In a conservative society where all women in public must wear at least a scarf over their hair and neck, cosmetic surgery has boomed, with a nose job seen as a way to perfect women’s most visible asset. In Iran’s largest cities it is easy to spot women - but also men - with bandages on their noses, flaunting the fact they recently went under the knife.
But the quest to look better goes much further, including breasts enlargement and iposuction. And Iranian women - not just the wealthy in the capital - are also paying for less invasive cosmetic changes. Botox injections in cheeks or foreheads to conceal wrinkles, collagen in lips to make them fuller, or eyebrow tattoos to replace painful plucking or threading - removing eyebrow hairs with a piece of string - are becoming common.
Television is playing a part is the cosmetic surgery craze. Hugely popular South American and Turkish soap operas, beamed into homes via banned satellite dishes, show actresses looking beautiful after plastic surgery. Such channels, watched by more than half of the population, broadcast round-the-clock advertisements for nose jobs, slimming creams and stomach-sucking corsets.
According to official figures, up to 40,000 cosmetic surgeries take place in Iran each year, says doctor Javad Amirizad, a member of the Iranian Association of Cosmetic and Plastic Surgeons. More than 60 percent are nose jobs. But he says the actual number is much higher as official statistics do not include operations by nonspecialist surgeons who are cashing in on people’s desire to improve their looks.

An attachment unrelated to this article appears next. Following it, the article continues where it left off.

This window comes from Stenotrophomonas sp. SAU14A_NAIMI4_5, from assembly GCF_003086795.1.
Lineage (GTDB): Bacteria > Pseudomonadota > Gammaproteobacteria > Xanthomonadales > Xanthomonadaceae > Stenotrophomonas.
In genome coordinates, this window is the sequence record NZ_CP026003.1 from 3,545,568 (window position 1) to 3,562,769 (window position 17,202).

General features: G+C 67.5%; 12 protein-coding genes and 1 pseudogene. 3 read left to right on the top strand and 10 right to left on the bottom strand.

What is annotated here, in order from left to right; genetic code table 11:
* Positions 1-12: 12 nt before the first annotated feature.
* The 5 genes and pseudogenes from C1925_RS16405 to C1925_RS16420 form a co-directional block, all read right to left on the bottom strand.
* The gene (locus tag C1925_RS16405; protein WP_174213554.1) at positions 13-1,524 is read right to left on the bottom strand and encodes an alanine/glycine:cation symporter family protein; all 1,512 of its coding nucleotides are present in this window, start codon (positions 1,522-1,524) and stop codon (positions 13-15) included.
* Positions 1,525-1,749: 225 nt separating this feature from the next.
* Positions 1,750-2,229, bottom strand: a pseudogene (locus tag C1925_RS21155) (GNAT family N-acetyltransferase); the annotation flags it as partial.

The trend has seen the Islamic Republic jump into the world’s top 10 countries performing plastic surgery. In 2013 it ranked fourth worldwide - after Brazil, Mexico and the United States - for nose jobs, the International Society of Aesthetic Plastic Surgery reported.
Not just for women
Patients also fly in for cosmetic procedures, Amirizad says. “We get them from Iraq and Azerbaijan, but we mostly get Iranian women from abroad who know an operation is much cheaper in Iran than in the United States or other European countries,” says Amirizad.
And these days, plastic surgery is not just for women. “Twenty years ago, about five percent of men wanted nose jobs,” adds the surgeon. “Today it’s 35 percent.” Amirizad sees this as a sign of progress: “It shows our society is modernising.”
But some Iranians are saddened by a trend that may be going too far. Earlier this year a Facebook page called “Iranian Women Up Close” asked followers to post pictures of their noses to push back against beauty being defined as a surgically enhanced concept. Several hundred women did so under the heading “Pictures of My Natural Nose”.
Some women who have had surgery understand the debate. “Girls now all have the same type of nose - a very thin one with an upturned end like a doll!”